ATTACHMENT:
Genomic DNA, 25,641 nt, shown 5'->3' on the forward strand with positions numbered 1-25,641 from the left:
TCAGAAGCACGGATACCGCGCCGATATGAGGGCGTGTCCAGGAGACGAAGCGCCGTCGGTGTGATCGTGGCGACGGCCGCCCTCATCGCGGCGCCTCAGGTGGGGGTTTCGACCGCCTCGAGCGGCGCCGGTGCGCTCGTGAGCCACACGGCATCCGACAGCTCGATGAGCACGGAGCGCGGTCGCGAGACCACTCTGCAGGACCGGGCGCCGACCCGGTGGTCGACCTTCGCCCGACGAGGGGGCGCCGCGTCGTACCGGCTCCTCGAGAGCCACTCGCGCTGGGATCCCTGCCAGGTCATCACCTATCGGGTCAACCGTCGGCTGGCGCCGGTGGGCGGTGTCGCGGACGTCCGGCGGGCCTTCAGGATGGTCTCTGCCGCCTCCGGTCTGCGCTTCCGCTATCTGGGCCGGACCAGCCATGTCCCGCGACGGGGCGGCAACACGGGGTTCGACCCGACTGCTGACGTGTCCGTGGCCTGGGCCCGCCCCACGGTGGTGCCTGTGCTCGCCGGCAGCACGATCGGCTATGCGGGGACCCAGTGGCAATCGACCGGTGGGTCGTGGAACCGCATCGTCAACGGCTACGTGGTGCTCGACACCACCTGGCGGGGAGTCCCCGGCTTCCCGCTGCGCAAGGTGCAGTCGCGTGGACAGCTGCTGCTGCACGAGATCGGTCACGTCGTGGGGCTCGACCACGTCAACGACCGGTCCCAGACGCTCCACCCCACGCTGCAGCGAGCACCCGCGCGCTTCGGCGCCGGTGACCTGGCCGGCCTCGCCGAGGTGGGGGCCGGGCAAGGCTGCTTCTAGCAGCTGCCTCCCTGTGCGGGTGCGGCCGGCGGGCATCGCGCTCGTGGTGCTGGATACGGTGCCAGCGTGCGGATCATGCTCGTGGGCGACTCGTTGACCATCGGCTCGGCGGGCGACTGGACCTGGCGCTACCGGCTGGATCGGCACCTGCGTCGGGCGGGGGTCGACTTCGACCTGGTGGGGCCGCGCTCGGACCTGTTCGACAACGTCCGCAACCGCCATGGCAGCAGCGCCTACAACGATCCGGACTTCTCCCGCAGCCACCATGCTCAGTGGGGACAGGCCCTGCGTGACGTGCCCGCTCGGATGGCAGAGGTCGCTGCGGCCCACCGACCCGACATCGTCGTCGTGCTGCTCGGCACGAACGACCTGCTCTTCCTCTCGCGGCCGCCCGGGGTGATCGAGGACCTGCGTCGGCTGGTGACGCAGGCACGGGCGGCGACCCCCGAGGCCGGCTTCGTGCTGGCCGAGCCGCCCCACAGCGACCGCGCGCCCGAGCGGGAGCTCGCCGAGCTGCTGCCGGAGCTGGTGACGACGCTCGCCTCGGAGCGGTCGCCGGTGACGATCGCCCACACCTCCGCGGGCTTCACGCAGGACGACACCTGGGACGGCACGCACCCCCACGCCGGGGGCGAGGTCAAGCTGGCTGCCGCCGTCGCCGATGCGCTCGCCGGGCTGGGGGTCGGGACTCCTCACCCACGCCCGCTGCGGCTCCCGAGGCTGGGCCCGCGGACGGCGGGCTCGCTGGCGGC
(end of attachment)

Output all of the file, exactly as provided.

Genomic DNA, 25,641 nt, shown 5'->3' on the forward strand with positions numbered 1-25,641 from the left:
TCAGAAGCACGGATACCGCGCCGATATGAGGGCGTGTCCAGGAGACGAAGCGCCGTCGGTGTGATCGTGGCGACGGCCGCCCTCATCGCGGCGCCTCAGGTGGGGGTTTCGACCGCCTCGAGCGGCGCCGGTGCGCTCGTGAGCCACACGGCATCCGACAGCTCGATGAGCACGGAGCGCGGTCGCGAGACCACTCTGCAGGACCGGGCGCCGACCCGGTGGTCGACCTTCGCCCGACGAGGGGGCGCCGCGTCGTACCGGCTCCTCGAGAGCCACTCGCGCTGGGATCCCTGCCAGGTCATCACCTATCGGGTCAACCGTCGGCTGGCGCCGGTGGGCGGTGTCGCGGACGTCCGGCGGGCCTTCAGGATGGTCTCTGCCGCCTCCGGTCTGCGCTTCCGCTATCTGGGCCGGACCAGCCATGTCCCGCGACGGGGCGGCAACACGGGGTTCGACCCGACTGCTGACGTGTCCGTGGCCTGGGCCCGCCCCACGGTGGTGCCTGTGCTCGCCGGCAGCACGATCGGCTATGCGGGGACCCAGTGGCAATCGACCGGTGGGTCGTGGAACCGCATCGTCAACGGCTACGTGGTGCTCGACACCACCTGGCGGGGAGTCCCCGGCTTCCCGCTGCGCAAGGTGCAGTCGCGTGGACAGCTGCTGCTGCACGAGATCGGTCACGTCGTGGGGCTCGACCACGTCAACGACCGGTCCCAGACGCTCCACCCCACGCTGCAGCGAGCACCCGCGCGCTTCGGCGCCGGTGACCTGGCCGGCCTCGCCGAGGTGGGGGCCGGGCAAGGCTGCTTCTAGCAGCTGCCTCCCTGTGCGGGTGCGGCCGGCGGGCATCGCGCTCGTGGTGCTGGATACGGTGCCAGCGTGCGGATCATGCTCGTGGGCGACTCGTTGACCATCGGCTCGGCGGGCGACTGGACCTGGCGCTACCGGCTGGATCGGCACCTGCGTCGGGCGGGGGTCGACTTCGACCTGGTGGGGCCGCGCTCGGACCTGTTCGACAACGTCCGCAACCGCCATGGCAGCAGCGCCTACAACGATCCGGACTTCTCCCGCAGCCACCATGCTCAGTGGGGACAGGCCCTGCGTGACGTGCCCGCTCGGATGGCAGAGGTCGCTGCGGCCCACCGACCCGACATCGTCGTCGTGCTGCTCGGCACGAACGACCTGCTCTTCCTCTCGCGGCCGCCCGGGGTGATCGAGGACCTGCGTCGGCTGGTGACGCAGGCACGGGCGGCGACCCCCGAGGCCGGCTTCGTGCTGGCCGAGCCGCCCCACAGCGACCGCGCGCCCGAGCGGGAGCTCGCCGAGCTGCTGCCGGAGCTGGTGACGACGCTCGCCTCGGAGCGGTCGCCGGTGACGATCGCCCACACCTCCGCGGGCTTCACGCAGGACGACACCTGGGACGGCACGCACCCCCACGCCGGGGGCGAGGTCAAGCTGGCTGCCGCCGTCGCCGATGCGCTCGCCGGGCTGGGGGTCGGGACTCCTCACCCACGCCCGCTGCGGCTCCCGAGGCTGGGCCCGCGGACGGCGGGCTCGCTGGCGGC